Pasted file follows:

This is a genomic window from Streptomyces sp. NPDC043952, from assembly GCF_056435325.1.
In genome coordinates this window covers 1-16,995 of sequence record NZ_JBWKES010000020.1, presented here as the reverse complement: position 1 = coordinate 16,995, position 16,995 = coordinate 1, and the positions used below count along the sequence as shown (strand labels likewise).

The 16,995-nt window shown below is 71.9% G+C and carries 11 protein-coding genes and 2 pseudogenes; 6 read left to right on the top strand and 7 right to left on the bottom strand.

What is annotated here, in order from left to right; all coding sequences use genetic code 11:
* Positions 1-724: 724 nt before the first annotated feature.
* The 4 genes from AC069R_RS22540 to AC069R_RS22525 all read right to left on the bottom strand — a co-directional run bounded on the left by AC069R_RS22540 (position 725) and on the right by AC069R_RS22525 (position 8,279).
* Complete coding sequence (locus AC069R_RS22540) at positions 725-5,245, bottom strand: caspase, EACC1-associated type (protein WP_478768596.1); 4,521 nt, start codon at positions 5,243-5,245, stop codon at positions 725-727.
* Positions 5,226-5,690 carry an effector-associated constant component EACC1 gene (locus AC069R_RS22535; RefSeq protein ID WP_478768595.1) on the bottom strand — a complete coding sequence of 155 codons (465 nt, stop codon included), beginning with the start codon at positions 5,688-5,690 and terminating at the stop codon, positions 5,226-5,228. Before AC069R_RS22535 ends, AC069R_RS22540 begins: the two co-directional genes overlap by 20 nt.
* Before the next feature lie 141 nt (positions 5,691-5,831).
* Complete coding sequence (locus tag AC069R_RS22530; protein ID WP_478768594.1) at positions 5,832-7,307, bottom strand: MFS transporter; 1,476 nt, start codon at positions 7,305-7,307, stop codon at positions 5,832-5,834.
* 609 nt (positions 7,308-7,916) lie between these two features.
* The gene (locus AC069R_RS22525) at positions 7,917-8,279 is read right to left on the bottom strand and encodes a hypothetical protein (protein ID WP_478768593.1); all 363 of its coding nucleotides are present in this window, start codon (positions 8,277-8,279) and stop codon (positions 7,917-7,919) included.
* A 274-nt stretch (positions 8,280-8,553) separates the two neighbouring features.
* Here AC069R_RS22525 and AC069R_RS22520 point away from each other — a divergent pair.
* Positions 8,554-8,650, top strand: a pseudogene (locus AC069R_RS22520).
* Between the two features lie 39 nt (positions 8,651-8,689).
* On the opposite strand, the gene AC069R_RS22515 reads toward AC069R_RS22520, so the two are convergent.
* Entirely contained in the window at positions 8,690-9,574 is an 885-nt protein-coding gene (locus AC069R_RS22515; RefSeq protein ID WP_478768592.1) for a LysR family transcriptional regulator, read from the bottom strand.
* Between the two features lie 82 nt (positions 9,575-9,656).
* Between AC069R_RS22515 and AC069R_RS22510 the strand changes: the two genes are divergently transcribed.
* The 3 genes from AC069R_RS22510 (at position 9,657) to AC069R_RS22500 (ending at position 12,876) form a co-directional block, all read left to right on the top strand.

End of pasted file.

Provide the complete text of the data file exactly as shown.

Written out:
This is a genomic window from Streptomyces sp. NPDC043952, from assembly GCF_056435325.1.
In genome coordinates this window covers 1-16,995 of sequence record NZ_JBWKES010000020.1, presented here as the reverse complement: position 1 = coordinate 16,995, position 16,995 = coordinate 1, and the positions used below count along the sequence as shown (strand labels likewise).

The 16,995-nt window shown below is 71.9% G+C and carries 11 protein-coding genes and 2 pseudogenes; 6 read left to right on the top strand and 7 right to left on the bottom strand.

What is annotated here, in order from left to right; all coding sequences use genetic code 11:
* Positions 1-724: 724 nt before the first annotated feature.
* The 4 genes from AC069R_RS22540 to AC069R_RS22525 all read right to left on the bottom strand — a co-directional run bounded on the left by AC069R_RS22540 (position 725) and on the right by AC069R_RS22525 (position 8,279).
* Complete coding sequence (locus AC069R_RS22540) at positions 725-5,245, bottom strand: caspase, EACC1-associated type (protein WP_478768596.1); 4,521 nt, start codon at positions 5,243-5,245, stop codon at positions 725-727.
* Positions 5,226-5,690 carry an effector-associated constant component EACC1 gene (locus AC069R_RS22535; RefSeq protein ID WP_478768595.1) on the bottom strand — a complete coding sequence of 155 codons (465 nt, stop codon included), beginning with the start codon at positions 5,688-5,690 and terminating at the stop codon, positions 5,226-5,228. Before AC069R_RS22535 ends, AC069R_RS22540 begins: the two co-directional genes overlap by 20 nt.
* Before the next feature lie 141 nt (positions 5,691-5,831).
* Complete coding sequence (locus tag AC069R_RS22530; protein ID WP_478768594.1) at positions 5,832-7,307, bottom strand: MFS transporter; 1,476 nt, start codon at positions 7,305-7,307, stop codon at positions 5,832-5,834.
* 609 nt (positions 7,308-7,916) lie between these two features.
* The gene (locus AC069R_RS22525) at positions 7,917-8,279 is read right to left on the bottom strand and encodes a hypothetical protein (protein ID WP_478768593.1); all 363 of its coding nucleotides are present in this window, start codon (positions 8,277-8,279) and stop codon (positions 7,917-7,919) included.
* A 274-nt stretch (positions 8,280-8,553) separates the two neighbouring features.
* Here AC069R_RS22525 and AC069R_RS22520 point away from each other — a divergent pair.
* Positions 8,554-8,650, top strand: a pseudogene (locus AC069R_RS22520).
* Between the two features lie 39 nt (positions 8,651-8,689).
* On the opposite strand, the gene AC069R_RS22515 reads toward AC069R_RS22520, so the two are convergent.
* Entirely contained in the window at positions 8,690-9,574 is an 885-nt protein-coding gene (locus AC069R_RS22515; RefSeq protein ID WP_478768592.1) for a LysR family transcriptional regulator, read from the bottom strand.
* Between the two features lie 82 nt (positions 9,575-9,656).
* Between AC069R_RS22515 and AC069R_RS22510 the strand changes: the two genes are divergently transcribed.
* The 3 genes from AC069R_RS22510 (at position 9,657) to AC069R_RS22500 (ending at position 12,876) form a co-directional block, all read left to right on the top strand.